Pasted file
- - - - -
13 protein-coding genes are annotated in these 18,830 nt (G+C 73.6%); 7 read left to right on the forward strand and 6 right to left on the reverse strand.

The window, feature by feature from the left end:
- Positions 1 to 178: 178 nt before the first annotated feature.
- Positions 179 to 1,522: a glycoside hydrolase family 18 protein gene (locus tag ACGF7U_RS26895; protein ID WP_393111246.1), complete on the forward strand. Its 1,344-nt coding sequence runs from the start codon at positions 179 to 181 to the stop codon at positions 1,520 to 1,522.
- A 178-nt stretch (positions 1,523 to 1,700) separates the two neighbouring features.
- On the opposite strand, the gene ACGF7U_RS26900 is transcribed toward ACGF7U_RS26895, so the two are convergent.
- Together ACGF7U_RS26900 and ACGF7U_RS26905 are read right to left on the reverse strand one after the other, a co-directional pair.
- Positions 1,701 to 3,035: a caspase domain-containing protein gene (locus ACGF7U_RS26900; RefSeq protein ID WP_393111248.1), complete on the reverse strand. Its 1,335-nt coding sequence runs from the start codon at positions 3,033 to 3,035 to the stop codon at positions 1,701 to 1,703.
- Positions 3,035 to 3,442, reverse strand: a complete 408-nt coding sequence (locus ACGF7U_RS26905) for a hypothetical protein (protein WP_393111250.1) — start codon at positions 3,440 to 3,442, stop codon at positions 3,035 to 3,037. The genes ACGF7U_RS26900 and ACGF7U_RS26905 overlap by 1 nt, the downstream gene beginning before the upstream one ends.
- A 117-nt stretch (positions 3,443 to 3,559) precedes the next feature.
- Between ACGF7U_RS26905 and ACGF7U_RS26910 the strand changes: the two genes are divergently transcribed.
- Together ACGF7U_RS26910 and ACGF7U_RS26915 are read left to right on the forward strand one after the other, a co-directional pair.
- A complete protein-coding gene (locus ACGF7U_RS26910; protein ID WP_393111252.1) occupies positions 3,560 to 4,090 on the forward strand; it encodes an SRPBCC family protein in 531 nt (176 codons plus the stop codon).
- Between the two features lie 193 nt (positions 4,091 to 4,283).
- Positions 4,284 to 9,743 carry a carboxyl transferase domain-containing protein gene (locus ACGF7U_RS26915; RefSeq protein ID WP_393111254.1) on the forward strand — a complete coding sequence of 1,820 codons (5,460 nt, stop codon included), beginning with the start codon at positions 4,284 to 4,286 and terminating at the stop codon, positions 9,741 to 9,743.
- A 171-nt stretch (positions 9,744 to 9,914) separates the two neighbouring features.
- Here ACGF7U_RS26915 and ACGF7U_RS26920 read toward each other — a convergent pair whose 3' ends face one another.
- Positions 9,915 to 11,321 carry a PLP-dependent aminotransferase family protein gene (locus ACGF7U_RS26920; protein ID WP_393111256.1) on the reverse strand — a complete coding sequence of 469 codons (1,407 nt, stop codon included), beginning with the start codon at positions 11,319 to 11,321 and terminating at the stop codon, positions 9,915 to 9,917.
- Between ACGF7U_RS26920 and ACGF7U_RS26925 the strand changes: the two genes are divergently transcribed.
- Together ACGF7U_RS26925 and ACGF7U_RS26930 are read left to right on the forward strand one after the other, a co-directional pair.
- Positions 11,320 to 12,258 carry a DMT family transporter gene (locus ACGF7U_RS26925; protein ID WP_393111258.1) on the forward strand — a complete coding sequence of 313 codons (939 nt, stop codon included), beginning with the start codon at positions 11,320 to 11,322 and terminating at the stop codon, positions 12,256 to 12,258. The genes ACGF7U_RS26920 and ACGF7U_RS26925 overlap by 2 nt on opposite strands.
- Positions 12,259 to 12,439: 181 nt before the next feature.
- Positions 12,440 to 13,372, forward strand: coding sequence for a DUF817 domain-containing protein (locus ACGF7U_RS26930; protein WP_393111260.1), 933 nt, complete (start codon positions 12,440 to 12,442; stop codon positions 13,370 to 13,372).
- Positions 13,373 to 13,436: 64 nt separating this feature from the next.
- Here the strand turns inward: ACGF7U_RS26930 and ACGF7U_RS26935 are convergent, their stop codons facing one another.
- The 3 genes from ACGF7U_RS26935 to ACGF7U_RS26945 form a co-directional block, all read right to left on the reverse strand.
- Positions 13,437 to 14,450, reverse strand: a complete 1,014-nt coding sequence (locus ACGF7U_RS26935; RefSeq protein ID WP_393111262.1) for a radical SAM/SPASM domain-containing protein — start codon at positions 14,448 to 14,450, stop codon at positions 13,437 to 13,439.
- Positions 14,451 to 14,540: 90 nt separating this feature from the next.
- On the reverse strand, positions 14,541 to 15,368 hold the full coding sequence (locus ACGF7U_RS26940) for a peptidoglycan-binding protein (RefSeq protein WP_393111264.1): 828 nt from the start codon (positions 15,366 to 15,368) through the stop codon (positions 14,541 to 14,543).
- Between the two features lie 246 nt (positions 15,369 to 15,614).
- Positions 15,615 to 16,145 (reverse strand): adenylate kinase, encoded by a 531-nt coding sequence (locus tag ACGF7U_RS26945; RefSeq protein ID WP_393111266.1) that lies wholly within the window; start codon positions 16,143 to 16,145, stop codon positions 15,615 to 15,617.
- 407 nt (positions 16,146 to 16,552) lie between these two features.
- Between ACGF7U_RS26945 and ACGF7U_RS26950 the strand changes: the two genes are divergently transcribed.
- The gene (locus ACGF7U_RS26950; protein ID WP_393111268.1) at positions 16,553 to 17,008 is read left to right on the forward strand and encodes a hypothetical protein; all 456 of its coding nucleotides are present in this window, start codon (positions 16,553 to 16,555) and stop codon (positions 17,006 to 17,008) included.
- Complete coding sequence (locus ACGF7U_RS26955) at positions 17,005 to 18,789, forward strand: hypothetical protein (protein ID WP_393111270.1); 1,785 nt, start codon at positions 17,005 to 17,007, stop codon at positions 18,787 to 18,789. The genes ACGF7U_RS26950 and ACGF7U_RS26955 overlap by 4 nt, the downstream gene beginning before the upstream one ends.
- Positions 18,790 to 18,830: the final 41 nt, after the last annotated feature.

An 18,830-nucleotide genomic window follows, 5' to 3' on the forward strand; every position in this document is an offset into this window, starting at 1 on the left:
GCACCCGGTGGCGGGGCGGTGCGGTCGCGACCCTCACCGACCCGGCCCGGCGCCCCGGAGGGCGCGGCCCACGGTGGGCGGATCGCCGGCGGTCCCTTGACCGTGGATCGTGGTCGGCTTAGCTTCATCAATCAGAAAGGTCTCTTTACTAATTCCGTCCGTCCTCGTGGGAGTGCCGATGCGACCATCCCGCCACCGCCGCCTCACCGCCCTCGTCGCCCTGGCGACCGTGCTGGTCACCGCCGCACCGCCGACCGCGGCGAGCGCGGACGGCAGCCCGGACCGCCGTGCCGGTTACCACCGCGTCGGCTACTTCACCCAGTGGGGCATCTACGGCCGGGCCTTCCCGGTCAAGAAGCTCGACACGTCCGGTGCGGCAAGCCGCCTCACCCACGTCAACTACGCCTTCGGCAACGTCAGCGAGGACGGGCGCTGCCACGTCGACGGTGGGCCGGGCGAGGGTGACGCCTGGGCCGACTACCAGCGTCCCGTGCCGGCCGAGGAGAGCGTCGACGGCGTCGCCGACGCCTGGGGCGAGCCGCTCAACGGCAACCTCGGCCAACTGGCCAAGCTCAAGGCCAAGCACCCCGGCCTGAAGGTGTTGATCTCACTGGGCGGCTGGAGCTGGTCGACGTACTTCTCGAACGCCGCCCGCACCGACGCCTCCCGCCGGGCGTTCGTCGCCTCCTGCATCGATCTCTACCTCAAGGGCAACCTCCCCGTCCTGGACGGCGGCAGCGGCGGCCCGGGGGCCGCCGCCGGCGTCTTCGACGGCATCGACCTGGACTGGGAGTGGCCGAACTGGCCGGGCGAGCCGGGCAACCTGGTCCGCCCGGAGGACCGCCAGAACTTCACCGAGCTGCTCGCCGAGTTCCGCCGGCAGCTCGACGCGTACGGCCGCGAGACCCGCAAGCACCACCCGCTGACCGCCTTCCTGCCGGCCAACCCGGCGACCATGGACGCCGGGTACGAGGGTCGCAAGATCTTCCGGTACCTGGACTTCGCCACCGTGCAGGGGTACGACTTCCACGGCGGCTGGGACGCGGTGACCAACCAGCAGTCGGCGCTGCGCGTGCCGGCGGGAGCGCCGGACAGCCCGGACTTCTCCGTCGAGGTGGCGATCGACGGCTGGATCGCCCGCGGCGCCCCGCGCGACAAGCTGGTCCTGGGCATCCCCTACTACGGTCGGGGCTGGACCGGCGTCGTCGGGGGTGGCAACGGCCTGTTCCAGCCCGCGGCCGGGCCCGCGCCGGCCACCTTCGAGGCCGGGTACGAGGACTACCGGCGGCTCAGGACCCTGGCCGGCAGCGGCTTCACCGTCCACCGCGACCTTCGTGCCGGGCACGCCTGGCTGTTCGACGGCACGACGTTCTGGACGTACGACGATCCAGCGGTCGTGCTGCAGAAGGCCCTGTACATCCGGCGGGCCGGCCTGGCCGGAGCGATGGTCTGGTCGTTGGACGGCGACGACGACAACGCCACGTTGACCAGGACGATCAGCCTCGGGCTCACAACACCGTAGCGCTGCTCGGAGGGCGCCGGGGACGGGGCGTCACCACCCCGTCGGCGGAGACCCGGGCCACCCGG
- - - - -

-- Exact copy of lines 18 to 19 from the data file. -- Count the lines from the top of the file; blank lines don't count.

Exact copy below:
- Positions 9,915 to 11,321 carry a PLP-dependent aminotransferase family protein gene (locus ACGF7U_RS26920; protein ID WP_393111256.1) on the reverse strand — a complete coding sequence of 469 codons (1,407 nt, stop codon included), beginning with the start codon at positions 11,319 to 11,321 and terminating at the stop codon, positions 9,915 to 9,917.
- Between ACGF7U_RS26920 and ACGF7U_RS26925 the strand changes: the two genes are divergently transcribed.